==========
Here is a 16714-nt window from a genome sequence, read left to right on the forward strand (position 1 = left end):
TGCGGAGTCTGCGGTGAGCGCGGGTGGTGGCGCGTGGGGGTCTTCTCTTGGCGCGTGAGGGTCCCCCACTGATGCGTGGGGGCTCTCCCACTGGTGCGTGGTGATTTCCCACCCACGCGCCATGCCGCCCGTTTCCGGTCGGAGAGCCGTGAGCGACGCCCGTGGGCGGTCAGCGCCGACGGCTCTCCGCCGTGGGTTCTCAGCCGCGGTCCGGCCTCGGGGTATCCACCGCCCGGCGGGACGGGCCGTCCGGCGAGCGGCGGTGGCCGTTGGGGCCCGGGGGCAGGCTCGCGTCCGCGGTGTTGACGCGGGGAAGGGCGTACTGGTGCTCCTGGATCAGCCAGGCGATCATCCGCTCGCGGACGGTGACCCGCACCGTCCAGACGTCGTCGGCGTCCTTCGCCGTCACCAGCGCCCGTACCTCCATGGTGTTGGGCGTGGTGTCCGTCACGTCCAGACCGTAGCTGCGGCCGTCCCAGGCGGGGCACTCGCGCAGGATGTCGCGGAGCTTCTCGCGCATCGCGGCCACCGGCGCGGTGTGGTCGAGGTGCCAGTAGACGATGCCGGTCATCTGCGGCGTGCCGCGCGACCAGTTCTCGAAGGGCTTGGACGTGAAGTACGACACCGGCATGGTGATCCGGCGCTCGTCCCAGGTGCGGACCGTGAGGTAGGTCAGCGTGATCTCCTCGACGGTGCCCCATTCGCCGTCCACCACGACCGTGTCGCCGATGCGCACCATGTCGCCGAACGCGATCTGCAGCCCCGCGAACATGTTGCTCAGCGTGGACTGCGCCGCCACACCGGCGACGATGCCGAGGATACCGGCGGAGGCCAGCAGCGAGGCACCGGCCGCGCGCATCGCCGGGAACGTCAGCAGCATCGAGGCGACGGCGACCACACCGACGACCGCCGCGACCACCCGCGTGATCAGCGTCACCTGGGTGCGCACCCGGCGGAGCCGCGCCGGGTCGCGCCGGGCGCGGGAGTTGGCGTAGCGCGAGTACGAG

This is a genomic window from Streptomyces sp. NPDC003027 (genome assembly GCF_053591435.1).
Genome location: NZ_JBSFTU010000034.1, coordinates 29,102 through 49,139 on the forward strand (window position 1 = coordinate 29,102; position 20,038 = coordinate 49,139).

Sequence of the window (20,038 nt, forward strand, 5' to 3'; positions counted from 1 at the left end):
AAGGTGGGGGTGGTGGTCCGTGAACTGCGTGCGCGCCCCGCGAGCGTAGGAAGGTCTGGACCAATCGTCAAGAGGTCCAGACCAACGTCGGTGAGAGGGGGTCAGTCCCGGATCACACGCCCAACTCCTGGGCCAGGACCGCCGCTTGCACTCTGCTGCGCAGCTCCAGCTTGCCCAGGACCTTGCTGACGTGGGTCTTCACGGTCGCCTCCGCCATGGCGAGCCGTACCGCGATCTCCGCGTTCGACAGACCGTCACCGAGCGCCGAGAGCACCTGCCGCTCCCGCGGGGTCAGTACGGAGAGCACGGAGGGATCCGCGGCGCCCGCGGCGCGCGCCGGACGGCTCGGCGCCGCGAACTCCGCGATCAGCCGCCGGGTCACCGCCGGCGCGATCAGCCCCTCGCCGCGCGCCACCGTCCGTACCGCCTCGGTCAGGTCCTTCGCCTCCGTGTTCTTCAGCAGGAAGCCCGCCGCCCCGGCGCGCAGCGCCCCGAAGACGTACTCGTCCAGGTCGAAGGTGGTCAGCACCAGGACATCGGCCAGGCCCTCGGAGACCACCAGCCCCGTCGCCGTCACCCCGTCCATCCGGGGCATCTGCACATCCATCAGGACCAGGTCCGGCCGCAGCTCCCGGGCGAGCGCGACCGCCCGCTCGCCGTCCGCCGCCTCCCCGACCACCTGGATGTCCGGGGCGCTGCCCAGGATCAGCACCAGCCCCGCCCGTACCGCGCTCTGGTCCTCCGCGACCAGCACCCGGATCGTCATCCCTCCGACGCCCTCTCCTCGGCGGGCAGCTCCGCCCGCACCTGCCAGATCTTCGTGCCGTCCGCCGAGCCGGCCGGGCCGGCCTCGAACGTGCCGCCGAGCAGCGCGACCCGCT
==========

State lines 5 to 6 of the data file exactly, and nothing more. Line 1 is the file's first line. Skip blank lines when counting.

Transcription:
Sequence of the window (20,038 nt, forward strand, 5' to 3'; positions counted from 1 at the left end):
AAGGTGGGGGTGGTGGTCCGTGAACTGCGTGCGCGCCCCGCGAGCGTAGGAAGGTCTGGACCAATCGTCAAGAGGTCCAGACCAACGTCGGTGAGAGGGGGTCAGTCCCGGATCACACGCCCAACTCCTGGGCCAGGACCGCCGCTTGCACTCTGCTGCGCAGCTCCAGCTTGCCCAGGACCTTGCTGACGTGGGTCTTCACGGTCGCCTCCGCCATGGCGAGCCGTACCGCGATCTCCGCGTTCGACAGACCGTCACCGAGCGCCGAGAGCACCTGCCGCTCCCGCGGGGTCAGTACGGAGAGCACGGAGGGATCCGCGGCGCCCGCGGCGCGCGCCGGACGGCTCGGCGCCGCGAACTCCGCGATCAGCCGCCGGGTCACCGCCGGCGCGATCAGCCCCTCGCCGCGCGCCACCGTCCGTACCGCCTCGGTCAGGTCCTTCGCCTCCGTGTTCTTCAGCAGGAAGCCCGCCGCCCCGGCGCGCAGCGCCCCGAAGACGTACTCGTCCAGGTCGAAGGTGGTCAGCACCAGGACATCGGCCAGGCCCTCGGAGACCACCAGCCCCGTCGCCGTCACCCCGTCCATCCGGGGCATCTGCACATCCATCAGGACCAGGTCCGGCCGCAGCTCCCGGGCGAGCGCGACCGCCCGCTCGCCGTCCGCCGCCTCCCCGACCACCTGGATGTCCGGGGCGCTGCCCAGGATCAGCACCAGCCCCGCCCGTACCGCGCTCTGGTCCTCCGCGACCAGCACCCGGATCGTCATCCCTCCGACGCCCTCTCCTCGGCGGGCAGCTCCGCCCGCACCTGCCAGATCTTCGTGCCGTCCGCCGAGCCGGCCGGGCCGGCCTCGAACGTGCCGCCGAGCAGCGCGACCCGCT